Some pyramid schemes also use prize incentives such as vacations or vehicles to motivate their distributors to sell more products and recruit more people. As a result, many recruits find they’re unable to sell fast enough and end up losing far more than they make.
Is anything being done about MLM scams?
Every year, the FTC investigates a number of shady MLMs. However, while they’ve sent out warning letters to companies like doTERRA and Rodan & Fields and have even labeled businesses like Neora and AdvoCare as pyramid schemes, they are simply incapable of monitoring every MLM.
With this in mind, be sure to research new and longstanding MLMs thoroughly before you assume they’re legitimate businesses.
At the very least, make sure that you do the following:
- Search for customer and distributor reviews.
- Check with your state attorney general for any filed complaints against the MLM.
- Check to see if the company is a member of the Direct Selling Association. These businesses adhere to a strict code of ethics, so you can feel more confident in their claims.
The FTC also encourages individuals to watch out for the following signs of a pyramid scheme:
- The MLM makes exaggerated claims about the success you’ll have working with them.
- The MLM says you can make the most money by recruiting more distributors.
- The MLM uses urgency and fear of missing out to pressure you into working for them.
- The MLM requires that you purchase more products than you can realistically use or resell, or incentivizes you to buy more than you need to win certain prizes or rewards.
How do you know if an MLM is right for you?
The unfortunate reality is that MLMs are risky. In fact, most people who work for MLMs don’t make much through the business, if anything.
According to an income-disclosure statement in 2018, more than 9 out of 10 distributors with the popular hair-care MLM Monat made just $183 that year.
That same year, 89% of American distributors with essential oil MLM Young Living earned an average of $4. There may be the occasional Mary Kay representative who touts their iconic Pink Pearl Cadillac, but these individuals are often the exception and rarely the norm.
In fact, research from the Consumer Awareness Institute discovered that a startling 99% of people who participate in MLMs lose money.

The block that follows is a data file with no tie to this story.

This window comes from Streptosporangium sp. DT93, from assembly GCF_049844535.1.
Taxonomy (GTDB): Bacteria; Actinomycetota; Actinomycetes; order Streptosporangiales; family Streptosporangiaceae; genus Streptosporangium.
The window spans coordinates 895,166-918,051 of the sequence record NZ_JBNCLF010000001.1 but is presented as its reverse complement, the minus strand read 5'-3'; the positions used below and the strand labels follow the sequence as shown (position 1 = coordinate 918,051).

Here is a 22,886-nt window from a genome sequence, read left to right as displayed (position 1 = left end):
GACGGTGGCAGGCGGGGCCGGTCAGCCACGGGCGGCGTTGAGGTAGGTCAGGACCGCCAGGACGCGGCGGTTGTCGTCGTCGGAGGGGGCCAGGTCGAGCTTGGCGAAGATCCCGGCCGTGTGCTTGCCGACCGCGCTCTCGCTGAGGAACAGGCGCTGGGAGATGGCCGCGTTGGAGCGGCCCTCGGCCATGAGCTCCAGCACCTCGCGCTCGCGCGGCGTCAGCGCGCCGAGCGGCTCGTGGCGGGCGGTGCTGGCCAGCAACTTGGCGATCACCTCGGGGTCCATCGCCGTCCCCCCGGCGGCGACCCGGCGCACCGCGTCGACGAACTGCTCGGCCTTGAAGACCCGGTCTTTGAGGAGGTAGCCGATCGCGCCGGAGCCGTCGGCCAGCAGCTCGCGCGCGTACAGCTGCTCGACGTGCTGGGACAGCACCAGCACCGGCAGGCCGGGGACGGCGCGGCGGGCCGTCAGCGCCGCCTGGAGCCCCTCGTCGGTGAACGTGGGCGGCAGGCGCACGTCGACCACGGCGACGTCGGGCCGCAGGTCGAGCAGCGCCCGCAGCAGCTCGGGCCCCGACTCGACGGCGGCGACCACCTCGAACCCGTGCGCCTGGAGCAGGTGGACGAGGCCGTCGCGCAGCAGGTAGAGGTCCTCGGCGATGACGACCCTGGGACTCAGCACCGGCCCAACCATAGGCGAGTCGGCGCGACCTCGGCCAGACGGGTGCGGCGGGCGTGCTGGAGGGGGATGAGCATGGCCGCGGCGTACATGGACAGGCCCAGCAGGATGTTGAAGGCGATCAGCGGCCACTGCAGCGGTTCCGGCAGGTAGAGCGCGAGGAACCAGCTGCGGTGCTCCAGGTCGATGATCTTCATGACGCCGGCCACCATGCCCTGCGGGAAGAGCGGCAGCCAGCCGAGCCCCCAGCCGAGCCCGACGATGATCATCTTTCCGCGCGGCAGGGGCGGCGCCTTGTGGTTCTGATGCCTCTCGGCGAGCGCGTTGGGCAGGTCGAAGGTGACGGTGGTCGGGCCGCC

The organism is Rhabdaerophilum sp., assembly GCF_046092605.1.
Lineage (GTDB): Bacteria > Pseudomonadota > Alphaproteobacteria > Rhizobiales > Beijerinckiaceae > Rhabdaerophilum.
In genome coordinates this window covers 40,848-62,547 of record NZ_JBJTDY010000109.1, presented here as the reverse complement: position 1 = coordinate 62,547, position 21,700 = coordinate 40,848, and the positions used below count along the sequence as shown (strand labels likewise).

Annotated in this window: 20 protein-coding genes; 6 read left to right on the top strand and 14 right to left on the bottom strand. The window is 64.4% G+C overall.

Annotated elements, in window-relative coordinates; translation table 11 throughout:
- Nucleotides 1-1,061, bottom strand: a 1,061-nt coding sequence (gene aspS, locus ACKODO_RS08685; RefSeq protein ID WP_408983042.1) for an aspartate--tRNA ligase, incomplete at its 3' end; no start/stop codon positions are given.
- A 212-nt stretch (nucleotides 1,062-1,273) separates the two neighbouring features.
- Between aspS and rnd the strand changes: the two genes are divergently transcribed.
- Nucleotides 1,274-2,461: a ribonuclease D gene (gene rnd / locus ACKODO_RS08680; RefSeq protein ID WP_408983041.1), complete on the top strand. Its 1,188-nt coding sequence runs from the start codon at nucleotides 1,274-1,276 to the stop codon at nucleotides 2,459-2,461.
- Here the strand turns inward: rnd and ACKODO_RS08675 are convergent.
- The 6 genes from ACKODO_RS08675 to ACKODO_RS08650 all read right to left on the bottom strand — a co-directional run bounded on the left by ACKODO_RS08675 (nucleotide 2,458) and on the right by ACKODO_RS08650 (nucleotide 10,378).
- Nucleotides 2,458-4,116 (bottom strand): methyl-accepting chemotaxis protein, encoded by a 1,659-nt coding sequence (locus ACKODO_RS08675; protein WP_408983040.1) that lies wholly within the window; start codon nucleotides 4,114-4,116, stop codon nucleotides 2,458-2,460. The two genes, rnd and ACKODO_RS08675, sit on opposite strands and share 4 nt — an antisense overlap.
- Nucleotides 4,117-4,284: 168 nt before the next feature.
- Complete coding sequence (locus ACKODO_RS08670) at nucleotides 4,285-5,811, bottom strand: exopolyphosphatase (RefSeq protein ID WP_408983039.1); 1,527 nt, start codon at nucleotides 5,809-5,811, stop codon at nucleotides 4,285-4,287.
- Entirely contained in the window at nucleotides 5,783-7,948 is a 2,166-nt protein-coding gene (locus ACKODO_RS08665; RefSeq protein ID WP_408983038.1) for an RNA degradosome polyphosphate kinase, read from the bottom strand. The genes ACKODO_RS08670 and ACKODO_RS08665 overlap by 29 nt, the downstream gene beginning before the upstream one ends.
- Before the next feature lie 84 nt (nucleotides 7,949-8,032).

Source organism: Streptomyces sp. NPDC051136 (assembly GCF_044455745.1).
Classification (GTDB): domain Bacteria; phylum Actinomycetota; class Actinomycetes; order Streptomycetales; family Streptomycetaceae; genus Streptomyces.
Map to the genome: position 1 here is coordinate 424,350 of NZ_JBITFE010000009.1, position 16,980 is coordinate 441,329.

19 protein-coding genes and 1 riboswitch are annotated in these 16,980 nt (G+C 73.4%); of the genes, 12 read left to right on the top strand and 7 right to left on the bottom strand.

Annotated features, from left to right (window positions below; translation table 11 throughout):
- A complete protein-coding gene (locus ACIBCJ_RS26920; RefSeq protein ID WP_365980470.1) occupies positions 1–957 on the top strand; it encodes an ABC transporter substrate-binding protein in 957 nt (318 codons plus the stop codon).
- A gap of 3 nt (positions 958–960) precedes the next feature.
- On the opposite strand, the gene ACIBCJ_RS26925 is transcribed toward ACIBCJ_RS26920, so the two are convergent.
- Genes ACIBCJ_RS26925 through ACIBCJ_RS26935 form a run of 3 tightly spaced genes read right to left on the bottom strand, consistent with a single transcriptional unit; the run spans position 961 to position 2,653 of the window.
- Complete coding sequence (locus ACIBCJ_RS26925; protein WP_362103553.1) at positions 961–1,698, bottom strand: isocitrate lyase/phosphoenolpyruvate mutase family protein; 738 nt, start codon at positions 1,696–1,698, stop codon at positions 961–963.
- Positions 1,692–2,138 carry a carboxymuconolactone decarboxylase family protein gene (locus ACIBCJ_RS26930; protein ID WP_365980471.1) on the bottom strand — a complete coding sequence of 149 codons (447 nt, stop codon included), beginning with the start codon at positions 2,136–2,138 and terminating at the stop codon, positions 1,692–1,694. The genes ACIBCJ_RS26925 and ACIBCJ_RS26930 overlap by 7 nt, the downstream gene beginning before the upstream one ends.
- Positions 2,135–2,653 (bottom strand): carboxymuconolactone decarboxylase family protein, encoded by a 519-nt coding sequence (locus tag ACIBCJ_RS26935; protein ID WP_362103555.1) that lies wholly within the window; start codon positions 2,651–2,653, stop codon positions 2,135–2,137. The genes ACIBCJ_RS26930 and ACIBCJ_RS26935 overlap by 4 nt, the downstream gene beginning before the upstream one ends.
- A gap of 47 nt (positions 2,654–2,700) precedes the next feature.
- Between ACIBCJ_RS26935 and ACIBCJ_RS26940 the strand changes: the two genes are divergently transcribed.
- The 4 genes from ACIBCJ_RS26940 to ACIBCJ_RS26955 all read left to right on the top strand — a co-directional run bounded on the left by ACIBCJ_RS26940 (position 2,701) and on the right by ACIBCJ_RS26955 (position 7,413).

Not every MLM is out to steal your hard-earned cash, but if you have entertained the idea of working for one, it’s crucial that you do your due diligence.
Since many pyramid schemes offer poor-quality goods, make sure you can personally vouch for their products/services. Study the MLM’s compensation plan and onboarding documents, especially contracts or agreements you’ll need to sign.
Finally, ask for insight from folks who understand the company practices and products well and can give you a sense of the time and money the job requires.
Alternatives to MLMs
Even if the MLM is a legitimate business, statistics show that it’s more likely you’ll lose money than reach the level of wealth and prosperity they promise.
Fortunately, there are plenty of alternatives to MLMs for the folks who want to earn more money on the side.
Here are a few worth considering:
Find a part-time, minimum-wage gig
Do you enjoy books? What about coffee or tea? Maybe there’s a local restaurant or retail shop you like?
If you want to make some money on the side and have the time and energy to work outside the home, find out who’s hiring in your town and consider the opportunities right under your nose.
Become a virtual assistant
Not everyone in need of extra cash can afford to take on additional work outside the home. If that’s you, a remote job like a virtual assistant may be the perfect fit.
This is an especially ideal option for folks with solid computer skills and a knack for organization.
Sell homemade goods on Etsy
For those of you with crafty or creative talents, there may be a market for your designs online. Research the selection available on Etsy to see if your creations could fit well among the existing inventory.
Resell thrifted goods
Selling your unwanted possessions can be a tedious task, which is why many people would rather donate their excess goods than spend time selling them.
Take advantage of affordable secondhand finds and use them to earn some extra cash.
After all, one man’s trash is another man’s treasure.